- The Washington Times - Sunday, January 15, 2006

KUWAIT CITY — Sheik Jaber Al Ahmed Al Sabah, the emir of Kuwait and one of the United States’ closest Middle East allies, was buried in an unmarked grave yesterday in a ceremony attended by thousands of weeping citizens who mourned the death of an admired ruler.

The crown prince, Sheik Saad Al Abdullah Al Sabah — in his mid-70s and ailing himself — assumed the throne. But he was expected to leave control of day-to-day government affairs to the veteran prime minister, and no major policy shifts were expected.

Sheik Jaber, who was restored to power by American forces after then-Iraqi dictator Saddam Hussein invaded the tiny, oil-rich country in 1990, was 79 when he died yesterday after 27 years in power. He was one of the few Arab rulers who supported the 2003 U.S.-led invasion of Iraq to topple Saddam. He allowed his country to be used as a launching pad for the American drive to Baghdad.

The new emir, who suffers from a colon condition and must travel abroad periodically for medical treatment, watched from a wheelchair as the body of his distant cousin, wrapped in a Kuwaiti flag, was carried shoulder-high through a crowd of 10,000 mourners and lowered into the grave after a brief Muslim prayer.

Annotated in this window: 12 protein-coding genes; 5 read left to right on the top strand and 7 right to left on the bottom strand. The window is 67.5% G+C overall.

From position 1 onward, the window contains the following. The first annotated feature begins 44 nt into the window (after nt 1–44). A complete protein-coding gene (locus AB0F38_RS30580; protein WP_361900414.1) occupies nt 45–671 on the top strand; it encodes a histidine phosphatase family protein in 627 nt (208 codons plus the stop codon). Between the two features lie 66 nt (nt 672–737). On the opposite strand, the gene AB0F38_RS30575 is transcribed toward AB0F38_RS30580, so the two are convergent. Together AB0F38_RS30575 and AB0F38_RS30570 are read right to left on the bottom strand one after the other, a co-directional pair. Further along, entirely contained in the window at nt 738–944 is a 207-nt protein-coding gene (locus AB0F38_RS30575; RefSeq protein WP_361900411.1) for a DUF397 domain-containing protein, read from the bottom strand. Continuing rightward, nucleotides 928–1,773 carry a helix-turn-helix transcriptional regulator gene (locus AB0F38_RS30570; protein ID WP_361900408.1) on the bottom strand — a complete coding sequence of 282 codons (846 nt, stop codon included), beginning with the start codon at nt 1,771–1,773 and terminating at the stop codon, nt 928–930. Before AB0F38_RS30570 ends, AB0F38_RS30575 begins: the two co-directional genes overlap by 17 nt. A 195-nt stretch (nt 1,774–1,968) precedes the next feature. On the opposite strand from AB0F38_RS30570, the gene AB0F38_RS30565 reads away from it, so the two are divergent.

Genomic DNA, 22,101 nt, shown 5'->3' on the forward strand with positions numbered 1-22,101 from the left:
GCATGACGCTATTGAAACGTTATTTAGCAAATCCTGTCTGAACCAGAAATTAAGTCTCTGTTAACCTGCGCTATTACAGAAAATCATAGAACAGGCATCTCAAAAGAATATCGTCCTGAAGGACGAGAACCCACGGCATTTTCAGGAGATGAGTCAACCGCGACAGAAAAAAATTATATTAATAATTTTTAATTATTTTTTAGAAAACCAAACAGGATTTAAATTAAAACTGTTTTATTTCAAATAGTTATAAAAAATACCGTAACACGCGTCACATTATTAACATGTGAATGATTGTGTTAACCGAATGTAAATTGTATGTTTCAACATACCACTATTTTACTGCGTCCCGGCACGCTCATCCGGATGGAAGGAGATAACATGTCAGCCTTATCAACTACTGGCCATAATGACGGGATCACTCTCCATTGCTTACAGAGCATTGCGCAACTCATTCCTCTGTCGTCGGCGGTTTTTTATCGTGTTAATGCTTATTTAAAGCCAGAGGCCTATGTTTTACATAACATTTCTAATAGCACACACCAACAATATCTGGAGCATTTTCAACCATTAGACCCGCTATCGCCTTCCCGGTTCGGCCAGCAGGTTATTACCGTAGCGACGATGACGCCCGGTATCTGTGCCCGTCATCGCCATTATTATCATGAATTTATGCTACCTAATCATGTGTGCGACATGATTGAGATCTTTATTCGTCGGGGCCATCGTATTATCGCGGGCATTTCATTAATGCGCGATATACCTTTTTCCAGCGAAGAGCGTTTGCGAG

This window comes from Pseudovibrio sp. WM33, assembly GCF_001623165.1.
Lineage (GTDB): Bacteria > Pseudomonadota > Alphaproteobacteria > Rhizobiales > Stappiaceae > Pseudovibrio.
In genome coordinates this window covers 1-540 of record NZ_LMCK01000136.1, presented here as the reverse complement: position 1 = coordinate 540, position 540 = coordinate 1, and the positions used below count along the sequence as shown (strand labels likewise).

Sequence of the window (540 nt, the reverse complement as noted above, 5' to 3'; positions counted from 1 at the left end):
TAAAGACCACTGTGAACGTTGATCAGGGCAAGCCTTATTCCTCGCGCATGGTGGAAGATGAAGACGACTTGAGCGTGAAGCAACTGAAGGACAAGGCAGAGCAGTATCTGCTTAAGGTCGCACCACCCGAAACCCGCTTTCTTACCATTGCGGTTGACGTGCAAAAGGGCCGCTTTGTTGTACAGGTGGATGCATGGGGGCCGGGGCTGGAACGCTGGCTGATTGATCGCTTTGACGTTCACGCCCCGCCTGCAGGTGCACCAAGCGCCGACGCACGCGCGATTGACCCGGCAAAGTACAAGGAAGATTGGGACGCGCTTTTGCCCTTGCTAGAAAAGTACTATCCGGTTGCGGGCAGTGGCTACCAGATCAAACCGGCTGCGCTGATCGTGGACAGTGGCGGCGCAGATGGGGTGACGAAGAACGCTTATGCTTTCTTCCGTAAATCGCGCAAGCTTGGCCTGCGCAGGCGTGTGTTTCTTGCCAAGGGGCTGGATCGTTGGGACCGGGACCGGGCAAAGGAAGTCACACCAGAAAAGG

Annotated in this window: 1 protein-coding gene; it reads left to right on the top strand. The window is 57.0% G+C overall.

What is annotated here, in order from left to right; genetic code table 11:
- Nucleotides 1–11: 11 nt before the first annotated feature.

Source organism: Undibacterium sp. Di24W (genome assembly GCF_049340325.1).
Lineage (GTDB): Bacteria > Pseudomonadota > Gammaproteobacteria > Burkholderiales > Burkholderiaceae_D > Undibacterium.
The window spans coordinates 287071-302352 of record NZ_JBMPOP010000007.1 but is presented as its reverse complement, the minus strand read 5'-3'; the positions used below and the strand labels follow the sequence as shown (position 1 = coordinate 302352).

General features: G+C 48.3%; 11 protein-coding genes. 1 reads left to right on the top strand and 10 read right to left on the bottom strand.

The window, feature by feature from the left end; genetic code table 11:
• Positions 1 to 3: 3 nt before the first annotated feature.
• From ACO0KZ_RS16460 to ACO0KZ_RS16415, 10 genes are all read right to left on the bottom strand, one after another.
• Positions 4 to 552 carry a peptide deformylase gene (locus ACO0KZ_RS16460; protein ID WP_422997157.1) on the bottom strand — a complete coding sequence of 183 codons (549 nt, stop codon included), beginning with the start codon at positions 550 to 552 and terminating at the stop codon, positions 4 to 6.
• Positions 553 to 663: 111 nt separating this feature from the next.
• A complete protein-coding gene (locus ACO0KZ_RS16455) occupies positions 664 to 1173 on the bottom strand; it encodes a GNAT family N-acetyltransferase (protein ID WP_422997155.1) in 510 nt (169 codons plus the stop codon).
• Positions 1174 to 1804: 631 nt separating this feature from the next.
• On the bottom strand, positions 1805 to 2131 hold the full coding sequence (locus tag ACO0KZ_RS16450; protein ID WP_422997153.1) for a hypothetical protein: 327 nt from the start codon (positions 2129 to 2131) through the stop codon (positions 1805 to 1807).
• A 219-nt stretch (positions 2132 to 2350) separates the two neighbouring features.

Members of the ruling family, including Prime Minister Sheik Sabah Al Ahmed Al Sabah, stood for hours at the Sulaibikat public cemetery to accept condolences from dignitaries and ordinary Kuwaitis. Sheik Sabah is the former emir’s half-brother.

Abdul-Rhida Asiri, head of the political science department at Kuwait University, said the prime minister will become the “de facto ruler” for now, and the ruling family could make further leadership decisions after the mourning period.

The close alliance with the United States is not likely to change under Sheik Saad. Washington named Kuwait a major non-NATO ally in 2004.

Kuwait signed a defense pact with Washington after a U.S.-led coalition fought the 1991 Gulf war that liberated Kuwait from a seven-month Iraqi occupation under Saddam. The small state’s strategic significance lies mainly with its oil, the 10th-largest reserves in the world.

The Al Sabah family has ruled Kuwait for more than 250 years and enjoys the respect and approval of Kuwaitis.

Among the heads of state who arrived to pay their respects were King Abdullah II of Jordan, King Abdullah of Saudi Arabia, Iraqi President Jalal Talabani and Hosni Mubarak, the president of Egypt. Arab League Secretary-General Amr Moussa said Sheik Jaber was a “wise leader.”

Banks, schools, government offices and most businesses were closing for three days. A 40-day period of mourning was announced.

According to the constitution, the new emir has up to a year to name a crown prince.

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